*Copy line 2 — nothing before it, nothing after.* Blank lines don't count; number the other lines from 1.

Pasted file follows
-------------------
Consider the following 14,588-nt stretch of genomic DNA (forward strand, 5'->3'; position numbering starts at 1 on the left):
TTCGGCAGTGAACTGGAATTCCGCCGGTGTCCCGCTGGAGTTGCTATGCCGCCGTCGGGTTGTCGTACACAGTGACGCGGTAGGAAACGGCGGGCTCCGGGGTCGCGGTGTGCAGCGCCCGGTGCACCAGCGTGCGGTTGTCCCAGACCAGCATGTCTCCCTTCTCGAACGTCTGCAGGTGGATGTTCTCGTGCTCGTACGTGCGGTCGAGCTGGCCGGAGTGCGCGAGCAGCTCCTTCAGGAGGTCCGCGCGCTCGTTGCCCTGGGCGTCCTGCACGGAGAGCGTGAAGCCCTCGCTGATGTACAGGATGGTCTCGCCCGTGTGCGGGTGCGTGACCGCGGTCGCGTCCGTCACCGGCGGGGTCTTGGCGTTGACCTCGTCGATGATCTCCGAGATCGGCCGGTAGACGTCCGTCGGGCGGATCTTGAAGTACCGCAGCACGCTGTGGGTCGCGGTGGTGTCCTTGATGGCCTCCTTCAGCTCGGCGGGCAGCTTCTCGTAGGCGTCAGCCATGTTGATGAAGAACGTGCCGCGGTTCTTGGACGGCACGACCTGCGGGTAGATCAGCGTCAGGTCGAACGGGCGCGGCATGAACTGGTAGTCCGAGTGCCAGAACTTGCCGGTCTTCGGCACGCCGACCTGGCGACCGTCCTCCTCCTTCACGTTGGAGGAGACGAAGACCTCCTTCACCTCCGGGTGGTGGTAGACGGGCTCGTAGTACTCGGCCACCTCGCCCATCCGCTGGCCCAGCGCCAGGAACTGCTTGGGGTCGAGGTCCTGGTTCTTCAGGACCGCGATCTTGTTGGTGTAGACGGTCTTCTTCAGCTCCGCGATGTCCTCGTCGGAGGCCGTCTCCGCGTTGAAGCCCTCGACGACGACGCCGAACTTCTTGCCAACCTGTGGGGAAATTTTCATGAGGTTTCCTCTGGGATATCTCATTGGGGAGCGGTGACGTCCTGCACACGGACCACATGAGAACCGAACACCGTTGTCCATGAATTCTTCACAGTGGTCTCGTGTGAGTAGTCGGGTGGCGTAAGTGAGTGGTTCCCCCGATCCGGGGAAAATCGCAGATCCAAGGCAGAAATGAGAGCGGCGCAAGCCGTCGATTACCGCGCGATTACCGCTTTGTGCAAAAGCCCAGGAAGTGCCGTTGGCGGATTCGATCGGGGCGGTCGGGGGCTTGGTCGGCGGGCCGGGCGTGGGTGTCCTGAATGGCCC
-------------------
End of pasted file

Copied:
TTCGGCAGTGAACTGGAATTCCGCCGGTGTCCCGCTGGAGTTGCTATGCCGCCGTCGGGTTGTCGTACACAGTGACGCGGTAGGAAACGGCGGGCTCCGGGGTCGCGGTGTGCAGCGCCCGGTGCACCAGCGTGCGGTTGTCCCAGACCAGCATGTCTCCCTTCTCGAACGTCTGCAGGTGGATGTTCTCGTGCTCGTACGTGCGGTCGAGCTGGCCGGAGTGCGCGAGCAGCTCCTTCAGGAGGTCCGCGCGCTCGTTGCCCTGGGCGTCCTGCACGGAGAGCGTGAAGCCCTCGCTGATGTACAGGATGGTCTCGCCCGTGTGCGGGTGCGTGACCGCGGTCGCGTCCGTCACCGGCGGGGTCTTGGCGTTGACCTCGTCGATGATCTCCGAGATCGGCCGGTAGACGTCCGTCGGGCGGATCTTGAAGTACCGCAGCACGCTGTGGGTCGCGGTGGTGTCCTTGATGGCCTCCTTCAGCTCGGCGGGCAGCTTCTCGTAGGCGTCAGCCATGTTGATGAAGAACGTGCCGCGGTTCTTGGACGGCACGACCTGCGGGTAGATCAGCGTCAGGTCGAACGGGCGCGGCATGAACTGGTAGTCCGAGTGCCAGAACTTGCCGGTCTTCGGCACGCCGACCTGGCGACCGTCCTCCTCCTTCACGTTGGAGGAGACGAAGACCTCCTTCACCTCCGGGTGGTGGTAGACGGGCTCGTAGTACTCGGCCACCTCGCCCATCCGCTGGCCCAGCGCCAGGAACTGCTTGGGGTCGAGGTCCTGGTTCTTCAGGACCGCGATCTTGTTGGTGTAGACGGTCTTCTTCAGCTCCGCGATGTCCTCGTCGGAGGCCGTCTCCGCGTTGAAGCCCTCGACGACGACGCCGAACTTCTTGCCAACCTGTGGGGAAATTTTCATGAGGTTTCCTCTGGGATATCTCATTGGGGAGCGGTGACGTCCTGCACACGGACCACATGAGAACCGAACACCGTTGTCCATGAATTCTTCACAGTGGTCTCGTGTGAGTAGTCGGGTGGCGTAAGTGAGTGGTTCCCCCGATCCGGGGAAAATCGCAGATCCAAGGCAGAAATGAGAGCGGCGCAAGCCGTCGATTACCGCGCGATTACCGCTTTGTGCAAAAGCCCAGGAAGTGCCGTTGGCGGATTCGATCGGGGCGGTCGGGGGCTTGGTCGGCGGGCCGGGCGTGGGTGTCCTGAATGGCCC